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The Zones of Regulation

The Zones of Regulation is a curriculum designed to foster self-regulation and emotional control created by Occupational Therapist Leah M. Kuypers.

In January 2019 we took the decision to roll out our use of The Zones of Regulation, previously used with identified individuals, as a whole school approach as we felt that these were relevant and valuable skills for all of our pupils to learn and develop. We have also found that it has helped us to develop a common language across the school through which to discuss emotions and behaviours. This language is in line with existing interventions such as Social Detective.

Teachers share the content of the curriculum flexibly with their classes in line with their age and stage of development and in response to the needs of the cohort. Some individuals and small groups work more intensively with the materials to support their particular needs. Some content is covered in assemblies for the whole school to access. All classrooms have the Zones on display and all staff wear Zones cards on their lanyard.

 

What is self-regulation?

Self-regulation can be described as the ability to adjust your level of alertness (including your senses, emotions and impulses) to fit the situation you are in and express this through socially appropriate behaviours. For example, the level of alertness required to read a book in a library and that needed to compete in a football match are very different, and the socially expected behaviours in each situation would also differ. It encompasses the skills of self-control, resilience, anger management, impulse control and sensory regulation.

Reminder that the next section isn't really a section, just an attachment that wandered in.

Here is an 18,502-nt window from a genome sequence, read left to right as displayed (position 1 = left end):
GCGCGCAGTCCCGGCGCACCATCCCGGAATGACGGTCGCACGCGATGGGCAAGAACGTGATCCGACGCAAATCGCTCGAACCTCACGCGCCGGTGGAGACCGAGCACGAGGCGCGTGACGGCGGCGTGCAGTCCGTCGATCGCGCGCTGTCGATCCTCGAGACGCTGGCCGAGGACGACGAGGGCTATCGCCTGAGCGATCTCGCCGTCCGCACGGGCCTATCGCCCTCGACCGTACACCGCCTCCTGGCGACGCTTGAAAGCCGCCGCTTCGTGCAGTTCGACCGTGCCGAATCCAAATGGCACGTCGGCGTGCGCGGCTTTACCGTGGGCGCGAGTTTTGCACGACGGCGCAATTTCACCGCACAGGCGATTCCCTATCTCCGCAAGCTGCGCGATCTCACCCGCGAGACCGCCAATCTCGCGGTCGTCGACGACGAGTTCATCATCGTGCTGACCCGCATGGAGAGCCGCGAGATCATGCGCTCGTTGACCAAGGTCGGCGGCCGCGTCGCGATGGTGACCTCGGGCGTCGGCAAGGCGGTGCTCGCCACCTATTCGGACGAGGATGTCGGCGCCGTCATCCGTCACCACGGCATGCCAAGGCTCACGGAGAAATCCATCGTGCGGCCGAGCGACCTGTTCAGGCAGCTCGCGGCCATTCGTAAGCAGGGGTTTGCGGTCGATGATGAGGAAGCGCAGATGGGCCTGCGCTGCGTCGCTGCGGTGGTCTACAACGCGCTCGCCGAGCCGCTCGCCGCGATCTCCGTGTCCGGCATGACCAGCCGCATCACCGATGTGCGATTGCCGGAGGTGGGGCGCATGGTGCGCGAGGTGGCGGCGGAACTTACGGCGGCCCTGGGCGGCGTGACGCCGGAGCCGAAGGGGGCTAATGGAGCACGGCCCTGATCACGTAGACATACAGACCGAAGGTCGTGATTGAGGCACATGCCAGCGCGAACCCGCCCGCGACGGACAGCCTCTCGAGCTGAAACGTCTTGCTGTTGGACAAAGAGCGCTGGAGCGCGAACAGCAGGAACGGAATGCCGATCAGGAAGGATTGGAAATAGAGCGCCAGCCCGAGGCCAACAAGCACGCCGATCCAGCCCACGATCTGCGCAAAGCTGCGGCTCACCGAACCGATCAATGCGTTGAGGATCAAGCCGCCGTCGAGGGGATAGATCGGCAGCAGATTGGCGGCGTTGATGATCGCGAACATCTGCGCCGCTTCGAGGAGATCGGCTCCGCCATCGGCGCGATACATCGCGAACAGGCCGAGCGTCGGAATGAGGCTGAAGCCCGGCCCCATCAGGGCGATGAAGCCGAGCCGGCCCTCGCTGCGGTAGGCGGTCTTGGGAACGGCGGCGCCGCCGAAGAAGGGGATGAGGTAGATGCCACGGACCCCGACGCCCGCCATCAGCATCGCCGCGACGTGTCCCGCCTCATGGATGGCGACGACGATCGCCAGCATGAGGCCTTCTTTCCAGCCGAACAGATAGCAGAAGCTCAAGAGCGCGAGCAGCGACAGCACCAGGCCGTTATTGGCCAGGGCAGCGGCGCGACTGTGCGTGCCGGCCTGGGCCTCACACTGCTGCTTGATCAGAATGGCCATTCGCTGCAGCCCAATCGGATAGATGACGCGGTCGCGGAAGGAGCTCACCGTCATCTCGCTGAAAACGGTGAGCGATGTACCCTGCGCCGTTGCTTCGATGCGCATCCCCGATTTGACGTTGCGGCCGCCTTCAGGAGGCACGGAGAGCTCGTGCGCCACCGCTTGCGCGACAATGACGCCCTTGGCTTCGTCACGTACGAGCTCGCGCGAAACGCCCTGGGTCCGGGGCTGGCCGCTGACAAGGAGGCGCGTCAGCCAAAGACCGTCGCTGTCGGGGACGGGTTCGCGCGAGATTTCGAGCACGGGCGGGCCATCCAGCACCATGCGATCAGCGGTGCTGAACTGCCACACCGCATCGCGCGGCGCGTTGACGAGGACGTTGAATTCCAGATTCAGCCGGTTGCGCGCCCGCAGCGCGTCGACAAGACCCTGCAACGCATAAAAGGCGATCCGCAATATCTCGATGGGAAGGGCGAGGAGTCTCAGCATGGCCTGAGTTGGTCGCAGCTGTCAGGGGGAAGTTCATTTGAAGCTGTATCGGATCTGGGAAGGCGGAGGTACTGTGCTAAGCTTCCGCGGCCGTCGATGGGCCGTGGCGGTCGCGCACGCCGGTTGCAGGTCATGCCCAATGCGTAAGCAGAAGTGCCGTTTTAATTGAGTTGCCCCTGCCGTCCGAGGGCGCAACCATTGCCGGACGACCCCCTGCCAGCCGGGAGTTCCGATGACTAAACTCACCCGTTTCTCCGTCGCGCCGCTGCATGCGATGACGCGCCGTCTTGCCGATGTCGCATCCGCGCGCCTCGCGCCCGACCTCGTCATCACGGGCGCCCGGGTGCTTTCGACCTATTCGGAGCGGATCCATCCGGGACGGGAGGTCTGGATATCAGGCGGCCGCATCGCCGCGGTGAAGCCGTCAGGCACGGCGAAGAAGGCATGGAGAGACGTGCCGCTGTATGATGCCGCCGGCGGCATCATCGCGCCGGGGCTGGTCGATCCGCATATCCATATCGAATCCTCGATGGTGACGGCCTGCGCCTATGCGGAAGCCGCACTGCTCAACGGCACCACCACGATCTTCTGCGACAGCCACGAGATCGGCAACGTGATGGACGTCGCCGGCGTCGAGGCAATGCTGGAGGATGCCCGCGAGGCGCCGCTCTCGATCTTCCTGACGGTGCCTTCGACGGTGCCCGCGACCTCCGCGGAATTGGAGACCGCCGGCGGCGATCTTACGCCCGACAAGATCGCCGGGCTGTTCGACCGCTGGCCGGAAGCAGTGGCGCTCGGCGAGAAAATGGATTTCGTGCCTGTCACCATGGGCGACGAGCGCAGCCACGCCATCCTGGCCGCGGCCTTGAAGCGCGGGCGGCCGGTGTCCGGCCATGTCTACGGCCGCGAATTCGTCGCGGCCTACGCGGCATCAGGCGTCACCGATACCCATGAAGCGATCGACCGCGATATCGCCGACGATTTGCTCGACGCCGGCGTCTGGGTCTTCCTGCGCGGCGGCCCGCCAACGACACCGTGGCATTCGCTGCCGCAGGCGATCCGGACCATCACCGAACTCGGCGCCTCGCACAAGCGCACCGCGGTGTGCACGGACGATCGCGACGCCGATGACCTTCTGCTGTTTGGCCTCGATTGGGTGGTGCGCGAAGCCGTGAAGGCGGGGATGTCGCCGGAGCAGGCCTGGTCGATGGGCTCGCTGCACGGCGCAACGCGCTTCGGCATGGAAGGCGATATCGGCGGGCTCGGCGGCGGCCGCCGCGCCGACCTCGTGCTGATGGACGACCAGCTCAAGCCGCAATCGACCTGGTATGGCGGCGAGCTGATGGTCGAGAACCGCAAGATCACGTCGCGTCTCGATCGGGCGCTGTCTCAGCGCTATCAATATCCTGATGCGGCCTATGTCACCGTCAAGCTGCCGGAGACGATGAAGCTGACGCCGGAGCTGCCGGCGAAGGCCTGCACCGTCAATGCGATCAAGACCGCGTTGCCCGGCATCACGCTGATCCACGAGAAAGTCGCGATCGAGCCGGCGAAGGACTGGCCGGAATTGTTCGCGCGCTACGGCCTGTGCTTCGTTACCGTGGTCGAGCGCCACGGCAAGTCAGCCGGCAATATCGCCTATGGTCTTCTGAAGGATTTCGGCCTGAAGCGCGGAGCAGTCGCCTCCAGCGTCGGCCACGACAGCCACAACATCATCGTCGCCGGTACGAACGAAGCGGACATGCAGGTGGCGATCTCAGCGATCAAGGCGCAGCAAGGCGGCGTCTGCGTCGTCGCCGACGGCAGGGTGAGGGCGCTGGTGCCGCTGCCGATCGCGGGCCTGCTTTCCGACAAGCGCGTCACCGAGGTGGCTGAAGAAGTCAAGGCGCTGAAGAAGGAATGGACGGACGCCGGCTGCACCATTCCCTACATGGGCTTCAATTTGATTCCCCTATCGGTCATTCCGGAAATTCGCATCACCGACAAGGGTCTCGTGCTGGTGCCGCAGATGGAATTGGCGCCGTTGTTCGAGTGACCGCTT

What is ‘The Zones of Regulation?

  • A framework to simplify how we think about and manage our feelings and states
  • A supportive teaching tool
  • It categorises complex feelings and states into four coloured ‘Zones’
  • It improves the ability to recognise and communicate feelings in a safe, non-judgemental way
  • It helps develop ‘tools’ to move between Zones

It is not:

  • A discipline model or behaviour approach
  • Punitive or shaming of negative behaviours

 

The Zones

The Blue Zone: a low energy state where the ‘slow’ feelings reside, e.g. sad, tired, bored, sick

The Green Zone: the optimum state for the classroom and includes feelings such as: happy, calm, focussed, proud

The Yellow Zone: a high energy state where the ‘fizzy’ feelings are found, e.g. excited, frustrated, anxious, silly

The Red Zone: an ‘out of control’ state including feelings such as: angry, aggressive, terrified, elated

  • There is no ‘bad’ Zone, all Zones are ‘expected’ at different times and in different circumstances
  • You can be in more than one Zone at a time
  • Some emotions may fall into more than one Zone

 

Key Language

  • Toolbox: a collection of calming and alerting strategies a child can draw upon (can be a literal toolbox or a collection of known strategies)
  • Tools: calming or alerting strategies that support self-regulation
  • Trigger: something that causes the child to become less regulated and increases the likelihood of going into the Yellow or Red Zones
  • Stop, Opt, Go: a concept to aid children in controlling impulses and problem solving better solutions
  • Expected behaviours: behaviours that give those around you good or comfortable thoughts about you
  • Unexpected behaviours: behaviours that give people uncomfortable thoughts about you
  • Inner Critic: negative, self-defeating thoughts
  • Inner Coach: positive, helpful thoughts

School calendar

  • Y2 Christmas Production
    16 December 2019, 2pm
  • Thinker's Project Homework Exhibition
    17 December 2019, 3.30pm-4.30pm
  • Thinker's Project Homework Exhibition
    17 December 2019, 6-7pm
  • Y1 Christmas Production
    18 December 2019, 2pm
  • Reception Christmas Production
    19 December 2019, 2pm
  • School breaks up for Christmas at 2.30pm
    20 December 2019
  • Christmas Lunch & Christmas jumper/accessory day
    20 December 2019
  • INSET Day
    6 January 2020

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Newsletter 2 20.11.19
20 November 2019

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